The one person I've had productive conversations about "squishy" religion with was Jewish and believed that God actually changed his mind about stuff as time goes on and got better at being God (I'm probably mischaracterizing his argument so blame me for any nonsense). He made a good argument from the fact that Moses managed to talk God out of some bad ideas, the flood, Abraham not killing Isaac, etc.


Posted by: Unfoggetarian: "Pause endlessly, then go in" (9) | Link to this comment | 07- 1-10 12:48 PM
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52: Those were indeed pretty awful.


Posted by: apostropher | Link to this comment | 07- 1-10 12:57 PM
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I just can't comprehend people who are Christians and say don't think that christianity is the only valid religion, or who date non-christians, etc.

Yes. I got in trouble in a college class for reacting argumentatively to someone who said "I'm Catholic, but I think all religions are equally true." I asked about whether she thought Zeus lived on Mount Olympus, and was rebuked by the prof.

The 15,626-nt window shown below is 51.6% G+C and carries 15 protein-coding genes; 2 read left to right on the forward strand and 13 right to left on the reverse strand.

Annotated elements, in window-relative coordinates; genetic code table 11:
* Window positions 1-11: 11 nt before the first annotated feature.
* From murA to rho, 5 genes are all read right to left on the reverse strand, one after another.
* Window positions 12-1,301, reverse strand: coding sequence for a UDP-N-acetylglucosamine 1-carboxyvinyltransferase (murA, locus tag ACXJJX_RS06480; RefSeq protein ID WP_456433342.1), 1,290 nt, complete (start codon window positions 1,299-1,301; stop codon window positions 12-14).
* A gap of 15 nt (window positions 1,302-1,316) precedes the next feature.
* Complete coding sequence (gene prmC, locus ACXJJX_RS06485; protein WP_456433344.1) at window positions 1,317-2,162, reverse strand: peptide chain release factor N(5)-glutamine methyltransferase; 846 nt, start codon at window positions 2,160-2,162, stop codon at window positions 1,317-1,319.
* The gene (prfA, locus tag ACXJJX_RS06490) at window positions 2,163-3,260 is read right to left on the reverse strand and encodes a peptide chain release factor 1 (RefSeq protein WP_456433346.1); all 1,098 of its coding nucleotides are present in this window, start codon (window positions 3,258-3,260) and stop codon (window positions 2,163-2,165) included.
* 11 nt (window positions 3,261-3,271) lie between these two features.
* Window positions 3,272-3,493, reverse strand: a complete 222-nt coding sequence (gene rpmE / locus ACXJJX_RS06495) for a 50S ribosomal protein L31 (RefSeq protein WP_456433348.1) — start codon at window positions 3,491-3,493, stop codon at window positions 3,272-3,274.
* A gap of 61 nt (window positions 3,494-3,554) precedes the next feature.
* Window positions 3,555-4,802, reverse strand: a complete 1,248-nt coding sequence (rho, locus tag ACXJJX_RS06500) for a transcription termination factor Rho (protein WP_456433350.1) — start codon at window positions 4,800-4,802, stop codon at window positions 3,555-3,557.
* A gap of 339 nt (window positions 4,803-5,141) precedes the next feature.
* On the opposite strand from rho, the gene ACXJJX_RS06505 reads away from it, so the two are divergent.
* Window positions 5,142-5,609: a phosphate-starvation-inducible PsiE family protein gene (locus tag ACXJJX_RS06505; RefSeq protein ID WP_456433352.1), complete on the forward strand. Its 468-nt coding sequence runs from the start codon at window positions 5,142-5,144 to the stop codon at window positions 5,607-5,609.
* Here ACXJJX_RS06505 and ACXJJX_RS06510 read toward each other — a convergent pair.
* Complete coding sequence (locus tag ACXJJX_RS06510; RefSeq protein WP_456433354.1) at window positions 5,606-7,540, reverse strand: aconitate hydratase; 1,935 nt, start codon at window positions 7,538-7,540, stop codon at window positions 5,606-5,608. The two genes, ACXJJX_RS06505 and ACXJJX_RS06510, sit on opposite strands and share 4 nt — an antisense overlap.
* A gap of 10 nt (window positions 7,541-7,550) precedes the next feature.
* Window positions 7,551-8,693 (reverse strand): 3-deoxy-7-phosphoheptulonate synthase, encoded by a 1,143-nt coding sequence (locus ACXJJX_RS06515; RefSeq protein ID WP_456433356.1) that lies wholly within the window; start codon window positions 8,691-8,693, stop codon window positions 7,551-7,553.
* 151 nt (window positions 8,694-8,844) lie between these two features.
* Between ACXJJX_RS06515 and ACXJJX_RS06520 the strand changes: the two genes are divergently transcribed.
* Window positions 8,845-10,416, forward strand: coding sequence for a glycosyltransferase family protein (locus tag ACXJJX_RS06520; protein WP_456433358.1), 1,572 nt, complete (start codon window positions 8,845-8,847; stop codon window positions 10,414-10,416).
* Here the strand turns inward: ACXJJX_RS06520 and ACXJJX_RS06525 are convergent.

(I could get along with someone who said "I believe X things about god (like, I'm a Christian, or something else specific) but I also believe that so long as you're sincerely attempting to be good or something like that, god doesn't care if you're wrong." A Christian Universalist would be fine. But once I'm talking to someone who can't commit to specific beliefs in facts that are true about the world in a way I understand, I can't continue the conversation.)


Posted by: LizardBreath | Link to this comment | 07- 1-10 12:58 PM